Noor Tagouri Playboy Shoot: Muslim Journalist Becomes First Woman In Hijab To Feature In Men's Magazine

'A bad-ass activist with a passion for demanding change'

A journalist is smashing stereotypes by becoming the first Muslim to appear in Playboy wearing a hijab in the 63-year history of the magazine.

Noor Tagouri will feature in the October Renegades issue – part of a series which promises to “change how you think about business, music, porn, comedy, gaming and more.

“They’ve risked it all – even their lives – to do what they love, showing us what can be accomplished if we break the rules,” the magazine adds.

A photo posted by Noor Tagouri (@ntagouri) on

Touted as a “bad-ass activist with a passion for demanding change and asking the right questions,” the Newsy anchor told the magazine her goal is to become the first hijabi news presenter on commercial TV in America.

A first generation Libyan American, born in West Virginia, Tagouri is on a mission to trailblaze new paths as a head-scarf wearing women in media.

Rather than hindering her, she reveals that being a hijabi Muslim woman has helped her gain trust in her job because: “I know what it’s like to have the narrative of our community be skewed and exploited in the media. I was like, ‘Hey, I know what it’s like to be misrepresented in the media. I won’t do that to you. I want to tell your story because it’s important and deserves justice.’”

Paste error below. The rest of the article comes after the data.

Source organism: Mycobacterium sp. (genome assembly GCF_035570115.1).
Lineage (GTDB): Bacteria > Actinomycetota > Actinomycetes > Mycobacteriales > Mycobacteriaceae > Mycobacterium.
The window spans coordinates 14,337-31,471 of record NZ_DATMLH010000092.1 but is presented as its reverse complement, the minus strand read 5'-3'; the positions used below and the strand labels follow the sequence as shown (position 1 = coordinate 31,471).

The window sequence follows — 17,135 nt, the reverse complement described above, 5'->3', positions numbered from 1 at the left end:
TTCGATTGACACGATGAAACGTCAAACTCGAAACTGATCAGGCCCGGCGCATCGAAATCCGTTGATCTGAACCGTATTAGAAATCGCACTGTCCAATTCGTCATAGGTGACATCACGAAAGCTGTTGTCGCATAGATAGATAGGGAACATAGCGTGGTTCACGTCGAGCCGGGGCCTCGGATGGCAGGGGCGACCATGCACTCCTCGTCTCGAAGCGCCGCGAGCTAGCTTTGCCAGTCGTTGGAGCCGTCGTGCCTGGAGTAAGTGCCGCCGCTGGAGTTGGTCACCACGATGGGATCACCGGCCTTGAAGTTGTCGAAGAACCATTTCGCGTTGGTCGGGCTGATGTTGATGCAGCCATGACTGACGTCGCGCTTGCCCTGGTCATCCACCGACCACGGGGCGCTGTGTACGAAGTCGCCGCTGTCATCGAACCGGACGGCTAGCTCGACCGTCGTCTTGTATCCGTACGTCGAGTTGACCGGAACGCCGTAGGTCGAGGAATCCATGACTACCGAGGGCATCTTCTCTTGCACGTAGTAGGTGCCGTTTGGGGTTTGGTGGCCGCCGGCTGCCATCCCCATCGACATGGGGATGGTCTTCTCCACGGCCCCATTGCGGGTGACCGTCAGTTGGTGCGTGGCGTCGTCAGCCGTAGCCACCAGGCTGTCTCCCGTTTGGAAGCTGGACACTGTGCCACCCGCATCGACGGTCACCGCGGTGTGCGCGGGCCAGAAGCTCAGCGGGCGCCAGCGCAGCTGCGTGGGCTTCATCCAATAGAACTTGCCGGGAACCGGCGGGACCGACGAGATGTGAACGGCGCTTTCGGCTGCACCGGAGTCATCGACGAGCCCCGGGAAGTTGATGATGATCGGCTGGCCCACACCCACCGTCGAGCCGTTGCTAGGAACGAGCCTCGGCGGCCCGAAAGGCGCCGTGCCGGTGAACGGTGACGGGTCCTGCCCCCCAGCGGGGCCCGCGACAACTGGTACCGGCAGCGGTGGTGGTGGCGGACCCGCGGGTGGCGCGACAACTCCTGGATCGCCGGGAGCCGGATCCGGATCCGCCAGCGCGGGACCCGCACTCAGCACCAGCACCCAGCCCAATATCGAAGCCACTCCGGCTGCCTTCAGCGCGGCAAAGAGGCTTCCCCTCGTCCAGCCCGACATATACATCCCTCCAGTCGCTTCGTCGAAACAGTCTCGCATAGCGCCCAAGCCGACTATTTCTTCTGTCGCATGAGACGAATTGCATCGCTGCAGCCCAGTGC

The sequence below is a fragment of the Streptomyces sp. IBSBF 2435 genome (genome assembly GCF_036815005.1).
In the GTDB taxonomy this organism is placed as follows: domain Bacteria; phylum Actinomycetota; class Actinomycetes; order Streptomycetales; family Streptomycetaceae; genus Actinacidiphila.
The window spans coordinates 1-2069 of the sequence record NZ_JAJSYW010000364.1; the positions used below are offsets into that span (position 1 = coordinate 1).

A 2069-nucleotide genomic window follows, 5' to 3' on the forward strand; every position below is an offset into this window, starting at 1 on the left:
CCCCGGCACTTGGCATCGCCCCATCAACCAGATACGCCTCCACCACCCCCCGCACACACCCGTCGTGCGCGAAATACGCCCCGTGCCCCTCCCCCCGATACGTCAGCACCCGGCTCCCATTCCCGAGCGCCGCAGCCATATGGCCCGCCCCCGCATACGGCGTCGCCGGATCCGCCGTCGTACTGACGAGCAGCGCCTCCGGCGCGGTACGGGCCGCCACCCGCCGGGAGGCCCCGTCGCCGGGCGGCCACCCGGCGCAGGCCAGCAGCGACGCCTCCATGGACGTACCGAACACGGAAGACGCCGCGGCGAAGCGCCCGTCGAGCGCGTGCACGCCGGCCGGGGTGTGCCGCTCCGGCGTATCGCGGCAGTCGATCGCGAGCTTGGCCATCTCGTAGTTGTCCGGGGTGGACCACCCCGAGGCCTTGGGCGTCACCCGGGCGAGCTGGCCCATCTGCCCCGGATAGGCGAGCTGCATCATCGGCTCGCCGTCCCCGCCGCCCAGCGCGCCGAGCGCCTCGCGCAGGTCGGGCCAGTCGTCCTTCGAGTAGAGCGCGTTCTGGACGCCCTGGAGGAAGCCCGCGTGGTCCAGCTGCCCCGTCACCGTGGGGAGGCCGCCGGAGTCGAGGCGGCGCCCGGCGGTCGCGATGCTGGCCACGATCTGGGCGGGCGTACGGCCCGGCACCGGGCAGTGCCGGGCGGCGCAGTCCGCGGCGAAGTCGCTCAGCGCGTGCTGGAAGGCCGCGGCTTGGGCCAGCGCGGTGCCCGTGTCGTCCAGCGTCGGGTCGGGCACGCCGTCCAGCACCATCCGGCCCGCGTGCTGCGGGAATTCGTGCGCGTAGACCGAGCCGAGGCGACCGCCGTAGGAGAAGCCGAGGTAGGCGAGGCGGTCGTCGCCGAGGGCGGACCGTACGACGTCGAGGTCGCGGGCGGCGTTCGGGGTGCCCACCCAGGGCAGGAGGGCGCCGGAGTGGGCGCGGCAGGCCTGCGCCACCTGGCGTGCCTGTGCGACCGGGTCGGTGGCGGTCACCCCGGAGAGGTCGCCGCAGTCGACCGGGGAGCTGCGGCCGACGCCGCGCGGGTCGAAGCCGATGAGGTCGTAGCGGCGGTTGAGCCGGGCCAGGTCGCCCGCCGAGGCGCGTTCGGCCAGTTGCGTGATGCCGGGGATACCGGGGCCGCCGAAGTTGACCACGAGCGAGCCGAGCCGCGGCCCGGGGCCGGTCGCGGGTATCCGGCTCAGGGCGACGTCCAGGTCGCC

She also speaks of meeting a mother who told her that her 6 grade daughter had just started wearing the hijab and was being teased and put down because of her decision.

Tagouri continued: “She went on to tell me that her daughter watches all of my videos and every time she gets picked on, she pulls up my Instagram or tells them to ‘Google Noor Tagouri and then talk to me’. Those are the moments that it hits me. And I always remember Maya Angelou’s quote: ‘I come as one, but I stand as 10,000.’”

<strong>Noor Tagouri features in the October issue of Playboy </strong>
Noor Tagouri features in the October issue of Playboy
Ilya S. Savenok via Getty Images

In a blog for Huffington Post UK, journalist Khadija Ahmed points out Tagouri’s story is the most positive piece she’s read about someone in a hijab since the controversial Burkini ban in France.

Ahmed added: “What Noor has done by allowing Playboy to publish her interview is she is making a wider point by being her actual self; A Muslim hijabi journalist, nothing to do with nudity or objectification.”

For as much as Tagouri has been praised as “bold”, “brave” and “literally going where no hijabi has gone before”, predictably there has been a backlash.

Twitter user @neemsayee said: “I’m not upset over Noor Tagouri’s interview or the purpose of what she did. I’m upset with the platform she chose – Playboy.”

Asisha Muhammad appeared to echo this, tweeting: “So, I just read Noor Tagouri’s interview with Playboy and while it made a whole lot of sense, I really wish it didn’t have to be with Playboy.”

Writing for The Muslim Vibe, Salim Kassam said: “Personally, I think her decision to feature in Playboy was ill-advised. Playboy is synonymous with pornography.

“It has been at the forefront of the objectification, sexualisation and commodification of women for decades and just because they’ve softened their image, it doesn’t mean we can begin to engage with the platform and jump on board. You could be writing or talking about the virtues of our beloved Prophet but the ends simply don’t justify the means in my opinion.”

For her part, Tagouri maintains she is “honoured” to have featured in the magazine and recently tweeted a message of support from her mother which read: “May the force be with you. You are a trailblazer and will get burned along the way cause fire can be fierce, but heal the wounds and keep your head high and no looking back.”

Head over to Playboy’s website to read the interview in its entirety.

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